I really appreciate how much thought was put into this orientation week for CIIP. Before attending the orientation, my concentration was solely on my partner organization and what I hoped I could do for them. The orientation helped me to zoom out so that I could focus on Baltimore as a whole. I loved listening to the other interns talk about their placements and hearing the Nonprofits 101 panel speak about their work in Baltimore. Charm City Care Connection in particular is an organization that collaborates on almost all of its projects—it’s especially important for the CCCC staff to be aware of other Baltimore nonprofits that share similar missions. As a student with only some prior knowledge of Baltimore nonprofits, I think orientation week was a very important step in my preparation to intern at CCCC. Getting to know the other interns, especially on our trip around Baltimore, was an enjoyable and productive time as well. If CCCC were to want to create a new partnership with any other CIIP placement organization, I’d definitely feel comfortable reaching out to that intern. All in all, orientation week was a great experience and I really appreciate the CIIP staff and peer mentors for all the work they put in to make it happen!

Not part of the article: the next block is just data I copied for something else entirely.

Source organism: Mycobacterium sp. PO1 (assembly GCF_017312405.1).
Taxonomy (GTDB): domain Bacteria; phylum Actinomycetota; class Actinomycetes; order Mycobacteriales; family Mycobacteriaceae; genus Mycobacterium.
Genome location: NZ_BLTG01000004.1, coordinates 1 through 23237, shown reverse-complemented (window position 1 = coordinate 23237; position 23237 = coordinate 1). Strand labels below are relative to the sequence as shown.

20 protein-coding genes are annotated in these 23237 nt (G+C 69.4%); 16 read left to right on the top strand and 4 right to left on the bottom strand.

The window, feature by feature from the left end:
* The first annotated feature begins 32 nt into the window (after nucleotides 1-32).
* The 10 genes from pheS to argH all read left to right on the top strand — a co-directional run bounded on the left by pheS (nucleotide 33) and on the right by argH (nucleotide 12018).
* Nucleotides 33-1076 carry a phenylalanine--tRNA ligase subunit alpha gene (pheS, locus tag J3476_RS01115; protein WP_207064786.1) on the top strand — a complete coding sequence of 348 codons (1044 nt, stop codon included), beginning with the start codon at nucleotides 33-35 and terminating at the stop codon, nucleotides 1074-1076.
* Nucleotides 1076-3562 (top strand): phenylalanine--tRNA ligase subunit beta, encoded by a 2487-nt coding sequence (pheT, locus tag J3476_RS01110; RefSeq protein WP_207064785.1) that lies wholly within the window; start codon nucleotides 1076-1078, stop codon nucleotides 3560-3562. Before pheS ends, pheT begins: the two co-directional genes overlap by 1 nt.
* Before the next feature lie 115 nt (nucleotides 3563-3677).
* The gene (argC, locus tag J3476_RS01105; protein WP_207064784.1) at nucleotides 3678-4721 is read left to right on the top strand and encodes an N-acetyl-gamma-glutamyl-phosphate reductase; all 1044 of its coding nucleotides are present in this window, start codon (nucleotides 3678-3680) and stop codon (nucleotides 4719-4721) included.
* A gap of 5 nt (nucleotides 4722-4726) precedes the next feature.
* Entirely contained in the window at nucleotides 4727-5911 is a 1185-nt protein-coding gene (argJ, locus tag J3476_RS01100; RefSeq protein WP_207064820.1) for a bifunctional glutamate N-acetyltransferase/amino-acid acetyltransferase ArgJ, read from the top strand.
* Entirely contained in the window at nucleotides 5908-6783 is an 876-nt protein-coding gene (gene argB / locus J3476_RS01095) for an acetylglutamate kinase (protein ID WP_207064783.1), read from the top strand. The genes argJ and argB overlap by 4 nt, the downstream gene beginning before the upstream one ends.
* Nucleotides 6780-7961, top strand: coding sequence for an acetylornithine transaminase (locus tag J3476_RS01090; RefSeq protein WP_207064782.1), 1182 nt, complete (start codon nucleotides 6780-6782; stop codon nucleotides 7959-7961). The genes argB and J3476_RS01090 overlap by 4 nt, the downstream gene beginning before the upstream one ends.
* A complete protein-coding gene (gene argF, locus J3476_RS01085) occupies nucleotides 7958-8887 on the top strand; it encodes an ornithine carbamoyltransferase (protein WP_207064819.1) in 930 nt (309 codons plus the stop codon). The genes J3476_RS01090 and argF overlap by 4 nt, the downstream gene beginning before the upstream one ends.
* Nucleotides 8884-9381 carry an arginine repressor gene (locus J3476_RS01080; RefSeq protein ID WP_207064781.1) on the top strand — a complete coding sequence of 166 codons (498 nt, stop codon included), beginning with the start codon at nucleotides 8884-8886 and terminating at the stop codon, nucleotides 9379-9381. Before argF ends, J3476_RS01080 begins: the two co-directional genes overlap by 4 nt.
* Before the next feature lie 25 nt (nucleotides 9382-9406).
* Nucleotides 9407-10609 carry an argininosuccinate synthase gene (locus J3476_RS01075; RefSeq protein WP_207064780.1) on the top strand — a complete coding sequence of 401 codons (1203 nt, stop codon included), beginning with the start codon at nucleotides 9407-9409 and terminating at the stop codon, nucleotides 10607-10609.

picture of Luke Bonanni CIIPLUKE BONANNI | SHEPHERD’S CLINIC